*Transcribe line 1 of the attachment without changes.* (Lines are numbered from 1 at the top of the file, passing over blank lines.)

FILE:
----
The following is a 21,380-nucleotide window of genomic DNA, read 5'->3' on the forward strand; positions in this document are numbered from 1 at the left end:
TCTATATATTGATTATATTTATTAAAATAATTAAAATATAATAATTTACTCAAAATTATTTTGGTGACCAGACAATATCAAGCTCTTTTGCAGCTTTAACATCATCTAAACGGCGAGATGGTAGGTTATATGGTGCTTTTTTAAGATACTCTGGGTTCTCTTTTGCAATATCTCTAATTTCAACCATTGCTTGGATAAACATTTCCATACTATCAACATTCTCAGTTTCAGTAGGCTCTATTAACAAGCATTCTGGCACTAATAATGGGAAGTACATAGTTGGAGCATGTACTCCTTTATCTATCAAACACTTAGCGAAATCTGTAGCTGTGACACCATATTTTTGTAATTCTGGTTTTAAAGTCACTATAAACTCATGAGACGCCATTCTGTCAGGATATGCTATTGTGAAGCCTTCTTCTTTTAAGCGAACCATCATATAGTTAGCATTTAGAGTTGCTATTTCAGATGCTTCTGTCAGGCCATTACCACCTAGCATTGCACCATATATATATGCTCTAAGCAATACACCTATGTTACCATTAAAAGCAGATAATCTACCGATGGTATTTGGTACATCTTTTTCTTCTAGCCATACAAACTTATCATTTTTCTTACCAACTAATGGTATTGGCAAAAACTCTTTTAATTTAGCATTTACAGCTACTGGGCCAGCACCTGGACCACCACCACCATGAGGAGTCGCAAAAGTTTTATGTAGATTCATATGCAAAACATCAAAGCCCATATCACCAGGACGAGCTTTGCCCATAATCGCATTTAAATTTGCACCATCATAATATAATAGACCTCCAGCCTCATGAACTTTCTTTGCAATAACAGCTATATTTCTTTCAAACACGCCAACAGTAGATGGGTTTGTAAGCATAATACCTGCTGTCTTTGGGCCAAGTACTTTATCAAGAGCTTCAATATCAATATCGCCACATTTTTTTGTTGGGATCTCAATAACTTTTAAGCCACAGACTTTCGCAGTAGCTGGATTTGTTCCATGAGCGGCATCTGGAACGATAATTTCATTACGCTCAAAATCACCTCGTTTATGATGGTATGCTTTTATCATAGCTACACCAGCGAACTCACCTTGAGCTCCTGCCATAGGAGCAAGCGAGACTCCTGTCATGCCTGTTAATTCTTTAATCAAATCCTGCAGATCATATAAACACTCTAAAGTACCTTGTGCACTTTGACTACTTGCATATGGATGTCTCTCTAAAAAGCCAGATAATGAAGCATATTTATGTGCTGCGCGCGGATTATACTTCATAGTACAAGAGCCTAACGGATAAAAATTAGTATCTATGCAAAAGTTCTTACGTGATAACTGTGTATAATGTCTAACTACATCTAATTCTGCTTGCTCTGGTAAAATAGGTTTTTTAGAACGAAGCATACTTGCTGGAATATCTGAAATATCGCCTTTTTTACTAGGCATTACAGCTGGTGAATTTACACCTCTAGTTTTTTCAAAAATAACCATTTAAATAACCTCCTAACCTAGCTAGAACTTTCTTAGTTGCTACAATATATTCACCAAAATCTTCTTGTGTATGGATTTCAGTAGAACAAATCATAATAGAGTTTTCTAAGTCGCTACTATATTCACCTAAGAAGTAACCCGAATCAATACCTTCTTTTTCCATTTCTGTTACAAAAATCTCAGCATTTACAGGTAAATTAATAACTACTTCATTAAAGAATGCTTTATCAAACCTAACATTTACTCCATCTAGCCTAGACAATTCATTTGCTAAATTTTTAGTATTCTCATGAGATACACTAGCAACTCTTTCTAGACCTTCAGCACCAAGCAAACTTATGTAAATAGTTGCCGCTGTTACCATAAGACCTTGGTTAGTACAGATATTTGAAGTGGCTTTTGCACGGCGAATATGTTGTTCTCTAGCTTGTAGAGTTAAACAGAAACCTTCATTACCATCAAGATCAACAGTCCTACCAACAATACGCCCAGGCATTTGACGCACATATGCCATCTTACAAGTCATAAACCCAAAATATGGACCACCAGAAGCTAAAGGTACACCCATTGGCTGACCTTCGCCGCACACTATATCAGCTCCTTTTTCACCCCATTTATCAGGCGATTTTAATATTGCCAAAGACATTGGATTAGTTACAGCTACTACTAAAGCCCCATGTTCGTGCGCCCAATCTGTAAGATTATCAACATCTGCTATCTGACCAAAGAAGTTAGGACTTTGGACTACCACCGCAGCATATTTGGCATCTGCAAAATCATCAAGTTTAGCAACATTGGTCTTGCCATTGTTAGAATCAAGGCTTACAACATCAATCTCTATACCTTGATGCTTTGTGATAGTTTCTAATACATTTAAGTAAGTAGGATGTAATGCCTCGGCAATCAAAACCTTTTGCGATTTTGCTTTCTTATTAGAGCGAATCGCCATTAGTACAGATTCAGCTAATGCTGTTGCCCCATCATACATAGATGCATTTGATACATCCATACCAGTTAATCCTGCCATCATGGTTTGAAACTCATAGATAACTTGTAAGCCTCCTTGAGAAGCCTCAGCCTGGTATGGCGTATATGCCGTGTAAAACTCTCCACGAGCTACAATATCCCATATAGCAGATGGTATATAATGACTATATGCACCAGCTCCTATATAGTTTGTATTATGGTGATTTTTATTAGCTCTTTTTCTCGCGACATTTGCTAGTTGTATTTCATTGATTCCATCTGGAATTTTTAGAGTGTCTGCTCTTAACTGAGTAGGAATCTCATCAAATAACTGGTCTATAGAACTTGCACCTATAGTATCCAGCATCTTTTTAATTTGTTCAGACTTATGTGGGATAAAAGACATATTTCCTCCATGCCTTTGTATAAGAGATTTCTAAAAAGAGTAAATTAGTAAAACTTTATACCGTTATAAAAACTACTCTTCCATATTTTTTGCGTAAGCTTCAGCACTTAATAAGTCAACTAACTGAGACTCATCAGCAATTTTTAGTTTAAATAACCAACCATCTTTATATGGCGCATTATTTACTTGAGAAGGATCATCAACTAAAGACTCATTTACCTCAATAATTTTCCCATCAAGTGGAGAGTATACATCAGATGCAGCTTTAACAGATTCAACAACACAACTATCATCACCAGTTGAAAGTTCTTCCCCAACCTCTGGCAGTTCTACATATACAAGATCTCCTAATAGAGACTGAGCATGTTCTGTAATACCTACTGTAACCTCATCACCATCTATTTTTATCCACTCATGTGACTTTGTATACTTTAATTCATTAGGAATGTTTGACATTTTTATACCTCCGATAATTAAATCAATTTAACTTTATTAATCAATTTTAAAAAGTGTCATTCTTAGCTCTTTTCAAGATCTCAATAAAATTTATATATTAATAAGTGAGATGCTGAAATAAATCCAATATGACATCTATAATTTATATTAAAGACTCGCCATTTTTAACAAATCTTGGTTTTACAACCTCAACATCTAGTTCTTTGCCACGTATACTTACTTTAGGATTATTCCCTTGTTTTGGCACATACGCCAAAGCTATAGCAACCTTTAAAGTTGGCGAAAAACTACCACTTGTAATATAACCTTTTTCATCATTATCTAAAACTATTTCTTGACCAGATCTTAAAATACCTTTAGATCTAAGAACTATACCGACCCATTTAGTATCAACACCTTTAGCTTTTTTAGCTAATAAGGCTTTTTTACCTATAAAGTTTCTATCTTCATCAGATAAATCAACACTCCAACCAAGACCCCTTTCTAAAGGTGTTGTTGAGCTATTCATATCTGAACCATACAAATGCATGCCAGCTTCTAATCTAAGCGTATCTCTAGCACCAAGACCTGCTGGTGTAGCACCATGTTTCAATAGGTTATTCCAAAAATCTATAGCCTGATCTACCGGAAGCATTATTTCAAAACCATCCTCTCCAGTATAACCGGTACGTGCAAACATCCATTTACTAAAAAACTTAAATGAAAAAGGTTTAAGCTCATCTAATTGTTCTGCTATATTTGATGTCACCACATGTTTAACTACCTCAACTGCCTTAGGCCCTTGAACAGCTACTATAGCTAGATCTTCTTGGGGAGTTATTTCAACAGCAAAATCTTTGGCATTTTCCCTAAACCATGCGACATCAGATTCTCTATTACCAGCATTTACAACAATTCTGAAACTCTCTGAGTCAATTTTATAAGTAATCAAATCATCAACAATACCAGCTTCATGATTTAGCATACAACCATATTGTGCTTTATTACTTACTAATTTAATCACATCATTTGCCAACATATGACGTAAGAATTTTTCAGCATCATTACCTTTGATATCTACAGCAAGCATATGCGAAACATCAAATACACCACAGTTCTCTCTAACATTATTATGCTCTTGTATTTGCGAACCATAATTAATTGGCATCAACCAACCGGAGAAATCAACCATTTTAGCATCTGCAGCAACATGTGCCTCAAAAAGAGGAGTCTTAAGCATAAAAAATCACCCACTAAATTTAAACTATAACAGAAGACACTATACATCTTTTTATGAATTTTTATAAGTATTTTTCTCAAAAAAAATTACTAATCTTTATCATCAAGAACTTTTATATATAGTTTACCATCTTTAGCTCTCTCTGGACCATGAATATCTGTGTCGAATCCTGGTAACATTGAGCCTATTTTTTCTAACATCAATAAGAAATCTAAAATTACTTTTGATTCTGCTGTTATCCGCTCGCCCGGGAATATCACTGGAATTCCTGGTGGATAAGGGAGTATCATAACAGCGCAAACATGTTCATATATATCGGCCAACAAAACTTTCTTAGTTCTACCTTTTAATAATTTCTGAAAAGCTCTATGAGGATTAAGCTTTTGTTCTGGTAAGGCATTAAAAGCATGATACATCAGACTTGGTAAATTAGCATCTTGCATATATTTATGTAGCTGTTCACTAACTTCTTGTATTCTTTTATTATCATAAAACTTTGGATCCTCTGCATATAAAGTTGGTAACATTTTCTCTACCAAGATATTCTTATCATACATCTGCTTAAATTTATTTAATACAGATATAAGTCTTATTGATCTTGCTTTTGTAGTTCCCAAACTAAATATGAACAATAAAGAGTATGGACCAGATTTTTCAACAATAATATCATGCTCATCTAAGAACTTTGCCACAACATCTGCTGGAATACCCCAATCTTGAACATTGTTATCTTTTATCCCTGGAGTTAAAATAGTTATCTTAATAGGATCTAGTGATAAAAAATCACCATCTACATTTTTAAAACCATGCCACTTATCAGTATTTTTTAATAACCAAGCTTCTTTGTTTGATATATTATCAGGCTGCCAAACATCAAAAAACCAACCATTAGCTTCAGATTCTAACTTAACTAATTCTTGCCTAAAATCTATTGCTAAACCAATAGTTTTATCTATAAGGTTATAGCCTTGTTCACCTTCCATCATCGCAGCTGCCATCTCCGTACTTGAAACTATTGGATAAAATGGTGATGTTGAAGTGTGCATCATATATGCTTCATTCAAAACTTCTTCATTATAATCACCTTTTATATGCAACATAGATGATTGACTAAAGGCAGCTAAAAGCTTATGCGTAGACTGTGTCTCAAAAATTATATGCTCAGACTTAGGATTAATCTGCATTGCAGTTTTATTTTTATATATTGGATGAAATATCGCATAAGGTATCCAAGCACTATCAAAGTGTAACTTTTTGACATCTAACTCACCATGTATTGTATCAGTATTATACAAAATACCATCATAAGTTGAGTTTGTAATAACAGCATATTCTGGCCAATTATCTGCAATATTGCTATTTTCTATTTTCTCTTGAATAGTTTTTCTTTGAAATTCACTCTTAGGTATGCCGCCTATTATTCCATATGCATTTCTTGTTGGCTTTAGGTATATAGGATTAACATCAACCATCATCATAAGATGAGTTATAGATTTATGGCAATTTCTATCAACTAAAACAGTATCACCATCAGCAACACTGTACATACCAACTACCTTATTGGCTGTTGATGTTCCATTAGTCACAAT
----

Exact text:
The following is a 21,380-nucleotide window of genomic DNA, read 5'->3' on the forward strand; positions in this document are numbered from 1 at the left end: